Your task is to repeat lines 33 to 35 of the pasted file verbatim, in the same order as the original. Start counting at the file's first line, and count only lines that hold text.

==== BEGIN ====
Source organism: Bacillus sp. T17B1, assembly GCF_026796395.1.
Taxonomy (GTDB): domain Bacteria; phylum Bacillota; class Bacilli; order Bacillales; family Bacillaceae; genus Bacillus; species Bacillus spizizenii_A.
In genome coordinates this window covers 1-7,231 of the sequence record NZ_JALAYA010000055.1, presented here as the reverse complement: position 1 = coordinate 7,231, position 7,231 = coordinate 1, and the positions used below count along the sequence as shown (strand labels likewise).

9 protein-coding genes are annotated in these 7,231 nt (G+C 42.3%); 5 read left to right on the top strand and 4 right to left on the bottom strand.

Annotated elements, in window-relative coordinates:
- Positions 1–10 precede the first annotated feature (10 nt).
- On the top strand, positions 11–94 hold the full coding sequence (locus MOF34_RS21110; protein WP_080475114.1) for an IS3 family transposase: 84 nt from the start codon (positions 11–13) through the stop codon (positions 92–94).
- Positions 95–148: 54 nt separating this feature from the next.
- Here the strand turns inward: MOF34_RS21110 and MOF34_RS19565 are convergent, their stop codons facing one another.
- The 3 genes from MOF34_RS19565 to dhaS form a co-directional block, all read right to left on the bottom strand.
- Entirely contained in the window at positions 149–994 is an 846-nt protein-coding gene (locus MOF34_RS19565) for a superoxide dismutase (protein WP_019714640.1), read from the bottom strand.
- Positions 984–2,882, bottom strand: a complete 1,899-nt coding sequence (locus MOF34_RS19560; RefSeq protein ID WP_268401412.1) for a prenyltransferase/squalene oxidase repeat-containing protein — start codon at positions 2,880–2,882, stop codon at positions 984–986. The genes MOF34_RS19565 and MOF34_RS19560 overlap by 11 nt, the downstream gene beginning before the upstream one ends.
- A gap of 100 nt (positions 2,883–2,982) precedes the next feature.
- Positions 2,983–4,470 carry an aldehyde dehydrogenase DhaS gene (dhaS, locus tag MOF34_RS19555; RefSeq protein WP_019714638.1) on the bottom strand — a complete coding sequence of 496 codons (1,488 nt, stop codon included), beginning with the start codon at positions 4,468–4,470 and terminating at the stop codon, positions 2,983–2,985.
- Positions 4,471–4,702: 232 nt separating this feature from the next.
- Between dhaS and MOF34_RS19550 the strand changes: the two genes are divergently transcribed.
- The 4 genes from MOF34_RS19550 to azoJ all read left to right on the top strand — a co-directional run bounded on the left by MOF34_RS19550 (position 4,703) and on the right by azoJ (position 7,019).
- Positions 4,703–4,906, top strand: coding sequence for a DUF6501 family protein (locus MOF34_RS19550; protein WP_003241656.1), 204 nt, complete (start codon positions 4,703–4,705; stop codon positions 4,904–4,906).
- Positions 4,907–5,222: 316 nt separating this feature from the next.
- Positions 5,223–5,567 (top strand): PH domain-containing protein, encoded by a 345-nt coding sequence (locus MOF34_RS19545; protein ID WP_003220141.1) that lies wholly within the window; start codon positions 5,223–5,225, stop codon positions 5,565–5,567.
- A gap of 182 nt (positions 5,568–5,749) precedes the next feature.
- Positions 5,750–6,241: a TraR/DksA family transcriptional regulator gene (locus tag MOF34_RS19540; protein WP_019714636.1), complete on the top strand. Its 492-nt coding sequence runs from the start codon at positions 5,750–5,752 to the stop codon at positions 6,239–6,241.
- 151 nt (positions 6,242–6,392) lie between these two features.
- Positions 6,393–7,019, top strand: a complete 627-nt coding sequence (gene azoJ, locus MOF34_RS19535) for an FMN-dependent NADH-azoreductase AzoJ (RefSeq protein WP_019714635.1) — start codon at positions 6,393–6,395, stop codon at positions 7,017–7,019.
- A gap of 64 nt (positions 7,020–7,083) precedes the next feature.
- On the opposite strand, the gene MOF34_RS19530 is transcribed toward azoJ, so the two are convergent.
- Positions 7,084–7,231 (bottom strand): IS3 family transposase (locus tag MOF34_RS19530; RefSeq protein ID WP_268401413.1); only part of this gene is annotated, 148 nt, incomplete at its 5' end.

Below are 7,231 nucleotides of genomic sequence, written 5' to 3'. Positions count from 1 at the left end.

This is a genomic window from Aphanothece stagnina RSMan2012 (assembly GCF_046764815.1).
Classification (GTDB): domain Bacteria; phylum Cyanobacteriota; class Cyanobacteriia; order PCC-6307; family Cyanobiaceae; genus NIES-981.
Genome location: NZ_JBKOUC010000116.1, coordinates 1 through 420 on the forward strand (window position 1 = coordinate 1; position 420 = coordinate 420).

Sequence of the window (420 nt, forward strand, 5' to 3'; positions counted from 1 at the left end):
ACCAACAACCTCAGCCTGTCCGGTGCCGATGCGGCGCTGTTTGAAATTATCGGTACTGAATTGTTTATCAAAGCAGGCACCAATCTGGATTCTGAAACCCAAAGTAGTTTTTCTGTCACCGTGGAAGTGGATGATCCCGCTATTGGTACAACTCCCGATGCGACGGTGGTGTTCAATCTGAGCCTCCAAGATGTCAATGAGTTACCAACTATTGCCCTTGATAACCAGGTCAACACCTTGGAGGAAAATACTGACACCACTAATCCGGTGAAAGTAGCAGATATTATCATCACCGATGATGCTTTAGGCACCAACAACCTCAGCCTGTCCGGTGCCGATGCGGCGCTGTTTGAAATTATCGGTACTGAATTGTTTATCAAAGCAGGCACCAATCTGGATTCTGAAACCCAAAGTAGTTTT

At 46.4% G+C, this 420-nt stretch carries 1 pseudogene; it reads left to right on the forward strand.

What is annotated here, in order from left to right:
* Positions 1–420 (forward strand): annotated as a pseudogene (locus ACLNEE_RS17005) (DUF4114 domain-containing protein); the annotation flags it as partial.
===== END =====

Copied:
ACCAACAACCTCAGCCTGTCCGGTGCCGATGCGGCGCTGTTTGAAATTATCGGTACTGAATTGTTTATCAAAGCAGGCACCAATCTGGATTCTGAAACCCAAAGTAGTTTTTCTGTCACCGTGGAAGTGGATGATCCCGCTATTGGTACAACTCCCGATGCGACGGTGGTGTTCAATCTGAGCCTCCAAGATGTCAATGAGTTACCAACTATTGCCCTTGATAACCAGGTCAACACCTTGGAGGAAAATACTGACACCACTAATCCGGTGAAAGTAGCAGATATTATCATCACCGATGATGCTTTAGGCACCAACAACCTCAGCCTGTCCGGTGCCGATGCGGCGCTGTTTGAAATTATCGGTACTGAATTGTTTATCAAAGCAGGCACCAATCTGGATTCTGAAACCCAAAGTAGTTTT

At 46.4% G+C, this 420-nt stretch carries 1 pseudogene; it reads left to right on the forward strand.

What is annotated here, in order from left to right: